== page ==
EVCP Expresso recommends UCSF Ergonomics

Better Body Language: Tips from the UCSF Ergonomics and Human Factors Program

Did you have an elder in your life who always told you to sit up straight? I’ve been hearing that little voice a lot these days as I’ve been working from home since March.

In the telework story this past July, I mentioned the importance of a good ergonomic setup wherever you’re working. I can’t emphasize that enough, but don’t just take my word for it. Listen to the experts and look into the resources posted on the UCSF coronavirus resource site.

Kristin Amlie is the principal ergonomist and manager of UCSF’s Ergonomics and Human Factors Program, and Kaytlin Ingman is the program’s support specialist. They can’t make individual house calls to check on everyone’s work configuration, but they have an extensive ergonomics website that offers tips and guidance on making sure you are safe and well-equipped. Sign up for one of their webinars or request one for your department. You can also watch the archived version along with completing a free self-evaluation. If nothing else, look at their streamlined, two-page tip sheet and use it to evaluate your own habits, work situation, and work space as well as do-it-yourself solutions to address work-from-home ergonomic configurations. It will take you less than a minute to at least see whether you’re taking care of yourself ergonomically.

Aside from the physical aspects of correct ergonomics – like good posture and the right desk – Kaytlin says, “There are emerging psychosocial risk factors and cognitive ergonomic concerns trending more and more. If you go from one Zoom meeting to another after another, that’s more of a cognitive load.” In those meetings you probably don’t want to move around a lot, even though that’s good for you, because it would distract others. Instead, you are focused intently on your screen, which begins to affect your health and well-being. One tip they offer to that end, which the ergonomists themselves practice, is “video-free Fridays,” but if setting aside a full day is unfeasible, maybe reserve an hour or two midday in which you’ll stay off of video meetings and just give yourself a break. Every little bit helps.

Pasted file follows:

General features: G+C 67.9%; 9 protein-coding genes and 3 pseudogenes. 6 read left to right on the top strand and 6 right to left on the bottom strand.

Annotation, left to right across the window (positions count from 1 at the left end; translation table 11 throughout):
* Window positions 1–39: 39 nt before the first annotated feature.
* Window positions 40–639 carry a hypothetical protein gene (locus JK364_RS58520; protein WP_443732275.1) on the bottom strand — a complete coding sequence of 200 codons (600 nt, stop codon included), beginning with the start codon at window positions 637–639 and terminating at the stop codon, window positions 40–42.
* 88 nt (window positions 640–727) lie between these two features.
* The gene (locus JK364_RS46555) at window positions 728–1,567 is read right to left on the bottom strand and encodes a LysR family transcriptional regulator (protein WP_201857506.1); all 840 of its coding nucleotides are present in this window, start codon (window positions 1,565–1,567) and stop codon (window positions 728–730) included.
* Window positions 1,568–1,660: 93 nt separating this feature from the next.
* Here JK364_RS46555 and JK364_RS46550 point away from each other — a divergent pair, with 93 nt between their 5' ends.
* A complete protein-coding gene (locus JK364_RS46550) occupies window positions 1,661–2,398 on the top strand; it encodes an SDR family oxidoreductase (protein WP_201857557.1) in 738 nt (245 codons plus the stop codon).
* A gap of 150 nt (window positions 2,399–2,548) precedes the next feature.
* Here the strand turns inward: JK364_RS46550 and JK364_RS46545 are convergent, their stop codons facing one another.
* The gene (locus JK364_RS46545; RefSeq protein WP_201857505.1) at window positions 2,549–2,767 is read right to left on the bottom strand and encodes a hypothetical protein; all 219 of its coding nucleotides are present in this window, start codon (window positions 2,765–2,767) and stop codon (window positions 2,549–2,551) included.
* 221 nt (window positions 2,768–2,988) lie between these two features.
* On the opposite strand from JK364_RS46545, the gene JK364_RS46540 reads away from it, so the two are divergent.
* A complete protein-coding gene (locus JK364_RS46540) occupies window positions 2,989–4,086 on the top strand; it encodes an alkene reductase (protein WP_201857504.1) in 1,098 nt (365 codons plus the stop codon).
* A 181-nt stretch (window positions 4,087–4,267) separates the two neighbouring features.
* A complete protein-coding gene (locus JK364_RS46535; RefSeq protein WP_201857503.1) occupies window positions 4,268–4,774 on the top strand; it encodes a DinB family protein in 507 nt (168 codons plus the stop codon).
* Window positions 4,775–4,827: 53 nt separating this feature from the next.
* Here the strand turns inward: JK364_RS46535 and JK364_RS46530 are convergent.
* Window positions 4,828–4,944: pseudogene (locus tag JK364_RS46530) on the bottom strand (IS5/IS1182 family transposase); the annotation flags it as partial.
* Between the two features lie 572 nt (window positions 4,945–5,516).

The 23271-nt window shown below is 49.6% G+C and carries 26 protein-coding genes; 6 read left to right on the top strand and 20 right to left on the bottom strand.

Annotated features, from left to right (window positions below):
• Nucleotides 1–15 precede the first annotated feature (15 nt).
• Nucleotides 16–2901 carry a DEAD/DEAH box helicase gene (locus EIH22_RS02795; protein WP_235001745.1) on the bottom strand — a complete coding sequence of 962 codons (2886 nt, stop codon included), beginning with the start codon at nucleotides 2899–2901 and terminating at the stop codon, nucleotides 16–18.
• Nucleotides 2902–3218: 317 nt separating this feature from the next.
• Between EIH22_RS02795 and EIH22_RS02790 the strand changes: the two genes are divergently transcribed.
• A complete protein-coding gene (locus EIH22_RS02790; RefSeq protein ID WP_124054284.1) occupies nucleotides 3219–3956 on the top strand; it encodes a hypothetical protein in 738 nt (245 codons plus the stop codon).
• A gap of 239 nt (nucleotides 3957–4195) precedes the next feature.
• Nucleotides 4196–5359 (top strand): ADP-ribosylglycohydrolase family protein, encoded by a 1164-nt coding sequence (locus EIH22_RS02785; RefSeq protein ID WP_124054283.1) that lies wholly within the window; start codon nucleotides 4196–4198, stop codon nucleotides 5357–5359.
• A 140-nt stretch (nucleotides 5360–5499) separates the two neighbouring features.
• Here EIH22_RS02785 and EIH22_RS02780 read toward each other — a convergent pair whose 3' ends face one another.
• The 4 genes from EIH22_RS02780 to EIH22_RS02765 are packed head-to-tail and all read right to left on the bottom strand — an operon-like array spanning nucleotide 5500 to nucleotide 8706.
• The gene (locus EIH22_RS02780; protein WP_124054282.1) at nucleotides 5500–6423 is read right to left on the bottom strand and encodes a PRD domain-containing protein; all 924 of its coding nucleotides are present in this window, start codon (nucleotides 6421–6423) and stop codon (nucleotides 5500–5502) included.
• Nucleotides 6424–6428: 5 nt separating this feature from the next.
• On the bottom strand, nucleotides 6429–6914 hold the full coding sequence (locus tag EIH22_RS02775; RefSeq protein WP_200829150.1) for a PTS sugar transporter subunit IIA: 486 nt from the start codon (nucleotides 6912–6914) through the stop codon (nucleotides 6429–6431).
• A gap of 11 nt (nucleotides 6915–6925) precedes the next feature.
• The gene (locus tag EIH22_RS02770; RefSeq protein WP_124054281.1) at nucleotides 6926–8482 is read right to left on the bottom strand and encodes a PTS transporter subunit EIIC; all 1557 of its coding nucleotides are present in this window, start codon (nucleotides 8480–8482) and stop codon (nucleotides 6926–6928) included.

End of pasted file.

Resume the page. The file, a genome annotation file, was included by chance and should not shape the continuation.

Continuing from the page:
Of course, office setup is important. One huge piece of advice in this department: Don’t do all your work on a laptop alone! These computers are horribly misnamed. No one should have one sitting on their lap. Indeed, you need your screen at eye level and your keyboard and mouse at elbow height. You can accomplish this with an external monitor, keyboard, and mouse, or you can get a laptop stand (so you don’t need a separate monitor), or even place it on a stack of books. The laptop “is really for convenience and travel, for portability,” Kaytlin says. “It isn’t designed for safety. When I go to a café, I have a laptop riser, a compact keyboard, and an external mouse,” she adds. “I might be the only one in there with all of that, but I assure you, I’m a lot more comfortable.”

Setting up an actual sit-stand desk is ideal, but there are workarounds like using an ironing board or high countertop. Also, there are best practices to adopt such as sitting for 20 minutes, standing for eight minutes, and moving around for two minutes. (That’s a guideline, Kristin notes; an alternative would be just getting up each hour to walk around.) It’s really important to pay attention to what your body is telling you and act on that. We spend so much time sitting that any movement or standing is good – like standing or pacing while on the phone or in a Zoom session (just remember to turn off the video function).

Some folks can bring equipment home from UCSF to improve their setup; just check with your manager first. The ergonomists endorse bringing equipment home, if possible. They recognize that UCSF is trying to be financially efficient, and don’t want us – or you – to overspend during these challenging economic times. “People might be hesitant to ask for necessary items,” Kristin says. “But the fact is that employees need certain equipment in order to work safely at home, especially for the long haul.” And, should you need to purchase something (on the University’s dime or your own), the ergonomics site has a list of recommended equipment, from chairs and desks to keyboards and mice, to lighting and sound.

Finally, the ergonomists are collaborating with both the remote work task force – so important! – and with the IT department to keep us safe during these unprecedented times. Their hope is that someone in each department, whether supervisor or staff, learn the ergonomic ropes and then spread the word about the resources. Ideally, departments should appoint an ergonomic coordinator who can act as a liaison with the ergonomists. “It is a supervisor’s responsibility to provide a safe work environment for their employees, and it’s the employees’ responsibility to work safely, so it’s a partnership,” Kristin says.

I hope you will avail yourself of this invaluable resource and connect with the Ergonomics & Human Factors Program to promote a safe and healthy work environment that works for you!

— Dan Lowenstein, Executive Vice Chancellor & Provost